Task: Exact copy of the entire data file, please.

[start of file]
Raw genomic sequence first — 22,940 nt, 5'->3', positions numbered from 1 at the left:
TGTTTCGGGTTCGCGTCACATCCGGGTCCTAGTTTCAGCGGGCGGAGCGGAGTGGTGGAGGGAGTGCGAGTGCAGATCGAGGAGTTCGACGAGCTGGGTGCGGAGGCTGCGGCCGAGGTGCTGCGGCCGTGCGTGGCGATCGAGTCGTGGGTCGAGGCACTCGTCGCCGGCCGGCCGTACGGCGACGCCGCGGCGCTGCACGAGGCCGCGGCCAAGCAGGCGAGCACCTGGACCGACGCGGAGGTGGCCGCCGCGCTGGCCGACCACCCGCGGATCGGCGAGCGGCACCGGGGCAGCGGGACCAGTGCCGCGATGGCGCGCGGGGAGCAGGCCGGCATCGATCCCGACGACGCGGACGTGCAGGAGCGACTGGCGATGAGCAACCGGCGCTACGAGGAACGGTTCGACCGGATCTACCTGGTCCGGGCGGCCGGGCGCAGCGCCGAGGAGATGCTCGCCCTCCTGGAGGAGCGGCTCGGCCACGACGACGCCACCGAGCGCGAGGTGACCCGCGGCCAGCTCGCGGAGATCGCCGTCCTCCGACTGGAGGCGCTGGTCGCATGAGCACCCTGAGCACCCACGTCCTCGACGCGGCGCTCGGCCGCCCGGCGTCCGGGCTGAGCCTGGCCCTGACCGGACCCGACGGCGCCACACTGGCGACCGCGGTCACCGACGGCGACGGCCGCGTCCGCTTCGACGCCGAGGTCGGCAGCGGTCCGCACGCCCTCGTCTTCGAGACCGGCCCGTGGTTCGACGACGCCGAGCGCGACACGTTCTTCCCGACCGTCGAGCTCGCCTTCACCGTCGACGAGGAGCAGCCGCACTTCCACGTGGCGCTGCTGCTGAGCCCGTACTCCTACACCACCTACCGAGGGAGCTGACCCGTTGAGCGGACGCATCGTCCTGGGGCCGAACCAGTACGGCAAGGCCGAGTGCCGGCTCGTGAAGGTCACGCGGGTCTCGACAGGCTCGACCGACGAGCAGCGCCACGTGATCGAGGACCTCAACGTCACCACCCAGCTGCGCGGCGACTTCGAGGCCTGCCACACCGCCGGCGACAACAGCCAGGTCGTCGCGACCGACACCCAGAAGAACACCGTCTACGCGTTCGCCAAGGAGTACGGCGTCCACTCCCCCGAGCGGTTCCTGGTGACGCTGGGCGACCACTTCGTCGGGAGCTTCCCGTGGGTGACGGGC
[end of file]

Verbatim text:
Raw genomic sequence first — 22,940 nt, 5'->3', positions numbered from 1 at the left:
TGTTTCGGGTTCGCGTCACATCCGGGTCCTAGTTTCAGCGGGCGGAGCGGAGTGGTGGAGGGAGTGCGAGTGCAGATCGAGGAGTTCGACGAGCTGGGTGCGGAGGCTGCGGCCGAGGTGCTGCGGCCGTGCGTGGCGATCGAGTCGTGGGTCGAGGCACTCGTCGCCGGCCGGCCGTACGGCGACGCCGCGGCGCTGCACGAGGCCGCGGCCAAGCAGGCGAGCACCTGGACCGACGCGGAGGTGGCCGCCGCGCTGGCCGACCACCCGCGGATCGGCGAGCGGCACCGGGGCAGCGGGACCAGTGCCGCGATGGCGCGCGGGGAGCAGGCCGGCATCGATCCCGACGACGCGGACGTGCAGGAGCGACTGGCGATGAGCAACCGGCGCTACGAGGAACGGTTCGACCGGATCTACCTGGTCCGGGCGGCCGGGCGCAGCGCCGAGGAGATGCTCGCCCTCCTGGAGGAGCGGCTCGGCCACGACGACGCCACCGAGCGCGAGGTGACCCGCGGCCAGCTCGCGGAGATCGCCGTCCTCCGACTGGAGGCGCTGGTCGCATGAGCACCCTGAGCACCCACGTCCTCGACGCGGCGCTCGGCCGCCCGGCGTCCGGGCTGAGCCTGGCCCTGACCGGACCCGACGGCGCCACACTGGCGACCGCGGTCACCGACGGCGACGGCCGCGTCCGCTTCGACGCCGAGGTCGGCAGCGGTCCGCACGCCCTCGTCTTCGAGACCGGCCCGTGGTTCGACGACGCCGAGCGCGACACGTTCTTCCCGACCGTCGAGCTCGCCTTCACCGTCGACGAGGAGCAGCCGCACTTCCACGTGGCGCTGCTGCTGAGCCCGTACTCCTACACCACCTACCGAGGGAGCTGACCCGTTGAGCGGACGCATCGTCCTGGGGCCGAACCAGTACGGCAAGGCCGAGTGCCGGCTCGTGAAGGTCACGCGGGTCTCGACAGGCTCGACCGACGAGCAGCGCCACGTGATCGAGGACCTCAACGTCACCACCCAGCTGCGCGGCGACTTCGAGGCCTGCCACACCGCCGGCGACAACAGCCAGGTCGTCGCGACCGACACCCAGAAGAACACCGTCTACGCGTTCGCCAAGGAGTACGGCGTCCACTCCCCCGAGCGGTTCCTGGTGACGCTGGGCGACCACTTCGTCGGGAGCTTCCCGTGGGTGACGGGC